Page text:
Having run across so many references to Segal’s book when I was reading about the heavenly ascent mystical experiences among Second Temple Jews and early Christians (blogged about in several posts in the first two weeks of March this year) I knew I could not continue posting along this line until I had read Segal’s book for myself. But this post addresses Segal’s encapsulation of the case that Christianity began when disciples of Jesus grappled with theology to explain his death. (I am aware Segal has only recently passed away, and I by no means intend any of the following post as a criticism of Segal personally. I hope it can be read as an impersonal argument. I find much of value in Segal’s works, including Paul the Convert, and of course in Two Powers, and respect him highly as a scholar.)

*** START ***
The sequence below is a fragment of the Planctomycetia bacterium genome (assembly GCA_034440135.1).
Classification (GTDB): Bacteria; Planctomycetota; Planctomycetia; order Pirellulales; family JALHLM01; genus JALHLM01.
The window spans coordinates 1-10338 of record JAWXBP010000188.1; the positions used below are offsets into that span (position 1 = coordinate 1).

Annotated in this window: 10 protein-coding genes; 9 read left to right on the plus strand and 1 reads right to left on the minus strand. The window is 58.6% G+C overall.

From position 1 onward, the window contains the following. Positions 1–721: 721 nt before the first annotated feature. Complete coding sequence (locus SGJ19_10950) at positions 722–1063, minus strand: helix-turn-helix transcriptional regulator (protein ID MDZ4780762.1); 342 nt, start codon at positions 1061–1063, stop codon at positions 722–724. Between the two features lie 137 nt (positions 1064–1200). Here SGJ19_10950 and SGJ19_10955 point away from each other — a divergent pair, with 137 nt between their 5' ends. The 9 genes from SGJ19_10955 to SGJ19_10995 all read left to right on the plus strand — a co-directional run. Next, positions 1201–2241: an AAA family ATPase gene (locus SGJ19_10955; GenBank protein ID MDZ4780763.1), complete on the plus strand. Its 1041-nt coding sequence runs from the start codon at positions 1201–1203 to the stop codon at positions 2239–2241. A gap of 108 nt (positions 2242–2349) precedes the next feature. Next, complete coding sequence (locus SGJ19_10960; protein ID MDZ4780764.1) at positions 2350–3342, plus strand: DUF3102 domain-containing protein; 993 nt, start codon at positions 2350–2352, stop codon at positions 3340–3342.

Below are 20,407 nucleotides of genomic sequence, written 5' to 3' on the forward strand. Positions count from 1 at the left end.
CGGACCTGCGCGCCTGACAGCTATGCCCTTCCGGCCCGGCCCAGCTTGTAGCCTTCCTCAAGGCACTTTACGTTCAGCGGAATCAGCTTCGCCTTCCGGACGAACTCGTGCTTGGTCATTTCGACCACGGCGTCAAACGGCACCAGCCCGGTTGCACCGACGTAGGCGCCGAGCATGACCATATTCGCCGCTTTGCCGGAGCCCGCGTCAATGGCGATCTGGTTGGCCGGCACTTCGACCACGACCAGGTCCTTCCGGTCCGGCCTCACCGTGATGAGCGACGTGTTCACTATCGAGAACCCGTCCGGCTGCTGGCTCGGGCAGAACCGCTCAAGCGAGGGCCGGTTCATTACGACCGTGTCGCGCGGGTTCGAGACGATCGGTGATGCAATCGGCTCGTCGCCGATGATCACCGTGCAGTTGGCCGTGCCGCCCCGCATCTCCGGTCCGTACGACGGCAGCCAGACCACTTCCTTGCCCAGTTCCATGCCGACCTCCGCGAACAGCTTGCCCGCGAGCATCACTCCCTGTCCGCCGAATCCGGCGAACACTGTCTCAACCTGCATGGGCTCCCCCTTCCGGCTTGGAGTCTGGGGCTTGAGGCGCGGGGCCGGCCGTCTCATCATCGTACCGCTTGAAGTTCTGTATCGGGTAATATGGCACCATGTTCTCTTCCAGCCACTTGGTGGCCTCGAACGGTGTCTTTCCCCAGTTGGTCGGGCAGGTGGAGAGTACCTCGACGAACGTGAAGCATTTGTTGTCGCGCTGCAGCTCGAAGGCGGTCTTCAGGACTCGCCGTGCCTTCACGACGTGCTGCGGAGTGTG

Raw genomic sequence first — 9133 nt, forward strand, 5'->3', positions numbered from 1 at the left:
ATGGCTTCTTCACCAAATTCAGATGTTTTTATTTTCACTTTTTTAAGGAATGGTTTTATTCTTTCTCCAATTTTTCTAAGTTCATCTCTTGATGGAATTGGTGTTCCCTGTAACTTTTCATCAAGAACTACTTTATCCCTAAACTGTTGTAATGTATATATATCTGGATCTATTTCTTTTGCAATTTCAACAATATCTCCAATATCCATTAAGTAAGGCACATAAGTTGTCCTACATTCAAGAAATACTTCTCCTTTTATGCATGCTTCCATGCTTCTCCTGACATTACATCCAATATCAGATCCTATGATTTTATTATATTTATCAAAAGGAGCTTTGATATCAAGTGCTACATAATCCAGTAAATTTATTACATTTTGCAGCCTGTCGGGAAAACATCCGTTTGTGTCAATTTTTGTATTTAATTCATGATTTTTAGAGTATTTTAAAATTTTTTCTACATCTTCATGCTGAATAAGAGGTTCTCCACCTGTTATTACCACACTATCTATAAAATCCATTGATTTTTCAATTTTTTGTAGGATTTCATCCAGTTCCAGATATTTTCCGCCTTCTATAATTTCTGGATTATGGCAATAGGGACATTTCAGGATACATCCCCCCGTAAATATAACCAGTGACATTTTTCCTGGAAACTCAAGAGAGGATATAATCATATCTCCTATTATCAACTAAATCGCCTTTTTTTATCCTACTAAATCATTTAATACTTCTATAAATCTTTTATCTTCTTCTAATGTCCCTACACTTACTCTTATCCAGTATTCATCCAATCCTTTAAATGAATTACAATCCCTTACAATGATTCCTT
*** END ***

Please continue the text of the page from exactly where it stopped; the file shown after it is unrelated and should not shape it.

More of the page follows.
Segal’s argument

During the period of Jesus’ ministry some of his followers thought he was the messiah. Segal says only that it is “likely” that some of them did, but his argument depends on some of them certainly thinking so. Segal begins his explanation with this:

Since Jesus died a martyr, expectations of his resurrection would have been normal in sectarian Judaism. [Reference here to Segal’s Rebecca’s Children, pp. 60-67, 78-95] read more »

What do biblical scholars make of the resurrection?